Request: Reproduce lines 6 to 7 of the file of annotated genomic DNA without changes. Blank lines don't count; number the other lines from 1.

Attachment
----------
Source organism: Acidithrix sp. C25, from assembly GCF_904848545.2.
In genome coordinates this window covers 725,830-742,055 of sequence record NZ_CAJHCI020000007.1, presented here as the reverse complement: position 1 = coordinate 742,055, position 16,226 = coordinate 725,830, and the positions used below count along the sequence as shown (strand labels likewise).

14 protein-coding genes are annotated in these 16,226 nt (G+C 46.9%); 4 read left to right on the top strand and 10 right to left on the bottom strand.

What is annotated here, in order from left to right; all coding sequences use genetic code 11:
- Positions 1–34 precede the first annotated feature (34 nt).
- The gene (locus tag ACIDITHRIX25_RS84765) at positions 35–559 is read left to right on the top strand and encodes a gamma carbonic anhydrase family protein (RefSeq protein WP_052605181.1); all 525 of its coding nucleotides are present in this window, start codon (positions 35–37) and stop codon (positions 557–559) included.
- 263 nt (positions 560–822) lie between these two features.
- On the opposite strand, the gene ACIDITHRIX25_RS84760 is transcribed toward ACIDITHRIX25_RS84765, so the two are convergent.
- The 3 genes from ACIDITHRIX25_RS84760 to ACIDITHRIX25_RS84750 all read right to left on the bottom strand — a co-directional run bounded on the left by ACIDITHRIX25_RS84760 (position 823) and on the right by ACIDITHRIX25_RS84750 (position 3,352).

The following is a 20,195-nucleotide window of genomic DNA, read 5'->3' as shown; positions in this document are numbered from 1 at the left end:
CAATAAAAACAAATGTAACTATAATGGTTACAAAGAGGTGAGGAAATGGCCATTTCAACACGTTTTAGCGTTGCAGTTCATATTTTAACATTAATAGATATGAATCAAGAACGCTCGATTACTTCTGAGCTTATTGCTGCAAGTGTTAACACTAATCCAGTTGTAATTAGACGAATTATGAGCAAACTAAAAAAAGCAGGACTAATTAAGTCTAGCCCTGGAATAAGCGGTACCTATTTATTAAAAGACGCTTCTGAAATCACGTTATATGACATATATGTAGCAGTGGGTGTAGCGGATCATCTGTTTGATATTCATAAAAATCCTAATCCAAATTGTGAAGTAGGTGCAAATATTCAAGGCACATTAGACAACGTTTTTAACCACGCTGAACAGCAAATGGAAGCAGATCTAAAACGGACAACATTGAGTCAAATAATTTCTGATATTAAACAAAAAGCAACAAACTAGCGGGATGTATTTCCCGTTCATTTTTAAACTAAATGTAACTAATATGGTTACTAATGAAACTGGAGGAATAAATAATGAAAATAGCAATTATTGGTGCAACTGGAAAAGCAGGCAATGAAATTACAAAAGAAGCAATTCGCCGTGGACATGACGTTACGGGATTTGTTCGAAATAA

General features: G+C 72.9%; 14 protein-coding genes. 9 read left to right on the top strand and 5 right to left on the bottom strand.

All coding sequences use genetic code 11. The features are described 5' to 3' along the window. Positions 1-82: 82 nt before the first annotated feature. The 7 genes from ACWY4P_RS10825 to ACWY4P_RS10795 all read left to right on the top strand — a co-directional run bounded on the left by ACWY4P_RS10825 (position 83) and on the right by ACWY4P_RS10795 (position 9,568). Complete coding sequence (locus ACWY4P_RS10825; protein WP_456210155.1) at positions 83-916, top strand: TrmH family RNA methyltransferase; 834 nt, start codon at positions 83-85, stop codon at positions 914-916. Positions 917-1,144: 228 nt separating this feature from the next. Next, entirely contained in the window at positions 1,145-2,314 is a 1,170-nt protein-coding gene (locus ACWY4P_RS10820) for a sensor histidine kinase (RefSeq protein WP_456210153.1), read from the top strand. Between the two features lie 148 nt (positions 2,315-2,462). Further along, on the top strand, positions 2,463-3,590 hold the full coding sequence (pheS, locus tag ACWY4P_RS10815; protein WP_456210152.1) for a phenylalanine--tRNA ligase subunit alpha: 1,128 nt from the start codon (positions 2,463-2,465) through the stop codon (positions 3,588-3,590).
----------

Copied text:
- The gene (locus tag ACIDITHRIX25_RS84765) at positions 35–559 is read left to right on the top strand and encodes a gamma carbonic anhydrase family protein (RefSeq protein WP_052605181.1); all 525 of its coding nucleotides are present in this window, start codon (positions 35–37) and stop codon (positions 557–559) included.
- 263 nt (positions 560–822) lie between these two features.